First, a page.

a _mail_, as the French say, as well as a _champ de
manoeuvre_, - on which latter expanse the poor little
red-legs were doing their exercise. It was all very
quiet and very picturesque, rather in miniature; and
at once very tidy and a little out of repair. This,
however, was but a meagre back-view of La Rochelle,
or poor side-view at best. There are other gates than
the small fortified aperture just mentioned; one of
them, an old gray arch beneath a fine clock-tower, I
had passed through on my way from the station.
This picturesque Tour de l'Horloge separates the town
proper from the port; for beyond the old gray arch,
the place presents its bright, expressive little face to
the sea. I had a charming walk about the harbor,
and along the stone piers and sea-walls that shut it
in. This indeed, to take things in their order, was
after I had had my breakfast (which I took on arriv-
ing) and after I had been to the _hotel de ville_. The
inn had a long narrow garden behind it, with some
very tall trees; and passing through this garden to a
dim and secluded _salle a manger_, buried in the heavy
shade, I had, while I sat at my repast, a feeling of
seclusion which amounted almost to a sense of in-
carceration. I lost this sense, however, after I had
paid my bill, and went out to look for traces of the
famous siege, which is the principal title of La Rochelle
to renown. I had come thither partly because I
thought it would be interesting to stand for a few
moments in so gallant a spot, and partly because, I
confess, I had a curiosity to see what had been the
starting-point of the Huguenot emigrants who founded
the town of New Rochelle in the State of New York,
a place in which I had passed certain memorable
hours. It was strange to think, as I strolled through
the peaceful little port, that these quiet waters, during
the wars of religion, had swelled with a formidable
naval power. The Rochelais had fleets and admirals,
and their stout little Protestant bottoms carried de-
fiance up and down.

To say that I found any traces of the siege would
be to misrepresent the taste for vivid whitewash by
which La Rochelle is distinguished to-day. The only
trace is the dent in the marble top of the table on
which, in the _hotel de ville_, Jean Guiton, the mayor of
the city, brought down his dagger with an oath, when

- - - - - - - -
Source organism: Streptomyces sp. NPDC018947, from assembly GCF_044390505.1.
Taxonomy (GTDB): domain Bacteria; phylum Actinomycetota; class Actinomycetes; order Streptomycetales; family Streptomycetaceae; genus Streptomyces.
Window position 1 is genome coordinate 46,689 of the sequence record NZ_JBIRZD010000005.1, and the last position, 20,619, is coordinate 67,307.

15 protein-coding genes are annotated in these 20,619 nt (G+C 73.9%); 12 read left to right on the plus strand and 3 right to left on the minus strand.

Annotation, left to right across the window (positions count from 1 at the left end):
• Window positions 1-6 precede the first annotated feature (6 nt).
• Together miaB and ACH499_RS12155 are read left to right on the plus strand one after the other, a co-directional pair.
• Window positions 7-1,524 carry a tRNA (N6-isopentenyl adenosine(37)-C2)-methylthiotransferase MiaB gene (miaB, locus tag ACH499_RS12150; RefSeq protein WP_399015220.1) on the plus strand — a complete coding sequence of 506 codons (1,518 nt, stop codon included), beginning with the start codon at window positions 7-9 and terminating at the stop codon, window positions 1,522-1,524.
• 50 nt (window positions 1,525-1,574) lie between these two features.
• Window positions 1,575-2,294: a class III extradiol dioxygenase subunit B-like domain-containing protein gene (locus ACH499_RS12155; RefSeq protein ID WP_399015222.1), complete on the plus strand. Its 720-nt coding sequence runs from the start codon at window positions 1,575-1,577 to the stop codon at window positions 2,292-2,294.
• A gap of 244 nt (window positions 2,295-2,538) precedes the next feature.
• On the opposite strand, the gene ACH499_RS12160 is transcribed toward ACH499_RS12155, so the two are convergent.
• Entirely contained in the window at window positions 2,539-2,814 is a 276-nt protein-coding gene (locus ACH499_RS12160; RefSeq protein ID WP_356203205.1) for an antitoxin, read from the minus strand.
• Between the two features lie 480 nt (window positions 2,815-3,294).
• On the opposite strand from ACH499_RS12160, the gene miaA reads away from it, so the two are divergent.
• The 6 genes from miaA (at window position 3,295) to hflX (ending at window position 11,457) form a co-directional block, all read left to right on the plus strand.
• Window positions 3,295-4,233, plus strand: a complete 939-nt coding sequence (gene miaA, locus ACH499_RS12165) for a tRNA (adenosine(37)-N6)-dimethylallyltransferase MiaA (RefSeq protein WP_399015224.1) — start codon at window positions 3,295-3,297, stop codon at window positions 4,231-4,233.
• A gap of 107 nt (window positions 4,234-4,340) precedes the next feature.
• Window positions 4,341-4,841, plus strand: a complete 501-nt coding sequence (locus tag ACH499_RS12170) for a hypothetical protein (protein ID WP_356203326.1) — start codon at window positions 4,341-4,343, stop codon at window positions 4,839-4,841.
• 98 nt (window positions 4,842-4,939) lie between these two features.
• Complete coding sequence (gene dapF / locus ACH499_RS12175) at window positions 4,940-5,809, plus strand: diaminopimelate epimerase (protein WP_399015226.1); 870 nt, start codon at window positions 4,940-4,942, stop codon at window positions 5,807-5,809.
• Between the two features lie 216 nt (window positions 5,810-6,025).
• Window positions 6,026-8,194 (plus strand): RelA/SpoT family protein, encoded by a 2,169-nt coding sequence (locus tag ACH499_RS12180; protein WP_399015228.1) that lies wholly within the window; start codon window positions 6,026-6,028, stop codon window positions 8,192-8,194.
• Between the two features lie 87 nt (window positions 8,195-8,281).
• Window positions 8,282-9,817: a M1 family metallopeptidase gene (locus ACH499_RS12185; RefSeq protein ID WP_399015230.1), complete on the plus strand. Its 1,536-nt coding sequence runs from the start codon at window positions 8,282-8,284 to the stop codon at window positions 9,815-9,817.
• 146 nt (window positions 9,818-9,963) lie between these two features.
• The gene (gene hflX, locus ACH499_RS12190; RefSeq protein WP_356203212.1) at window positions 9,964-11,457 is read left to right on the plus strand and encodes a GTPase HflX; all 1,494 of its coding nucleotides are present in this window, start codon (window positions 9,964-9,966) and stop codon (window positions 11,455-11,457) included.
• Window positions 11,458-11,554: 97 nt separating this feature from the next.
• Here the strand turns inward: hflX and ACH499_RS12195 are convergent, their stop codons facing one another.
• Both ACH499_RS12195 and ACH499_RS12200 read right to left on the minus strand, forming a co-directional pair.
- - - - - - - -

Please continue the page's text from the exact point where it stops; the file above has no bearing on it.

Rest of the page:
in 1628 the vessels and regiments of Richelieu closed
about it on sea and land. This terrible functionary
was the soul of the resistance; he held out from
February to October, in the midst of pestilence and
famine. The whole episode has a brilliant place
among the sieges of history; it has been related a
hundred times, and I may only glance at it and pass.
I limit my ambition, in these light pages, to speaking
of those things of which I have personally received an
impression; and I have no such impression of the
defence of La Rochelle. The hotel de ville is a
pretty little building, in the style of the Renaissance
of Francis I.; but it has left much of its interest in
the hands of the restorers. It has been "done up"
without mercy; its natural place would be at Rochelle
the New. A sort of battlemented curtain, flanked
with turrets, divides it from the street and contains
a low door (a low door in a high wall is always
felicitous), which admits you to an inner court, where
you discover the face of the building. It has statues
set into it, and is raised upon a very low and very
deep arcade. The principal function of the deferential
old portress who conducts you over the place is to call
your attention to the indented table of Jean Guiton;
but she shows you other objects of interest besides.
The interior is absolutely new and extremely sump-
tuous, abounding in tapestries, upholstery, morocco,
velvet, satin. This is especially the case with a really
beautiful _grande salle_, where, surrdunded with the
most expensive upholstery, the mayor holds his official
receptions. (So at least, said my worthy portress.)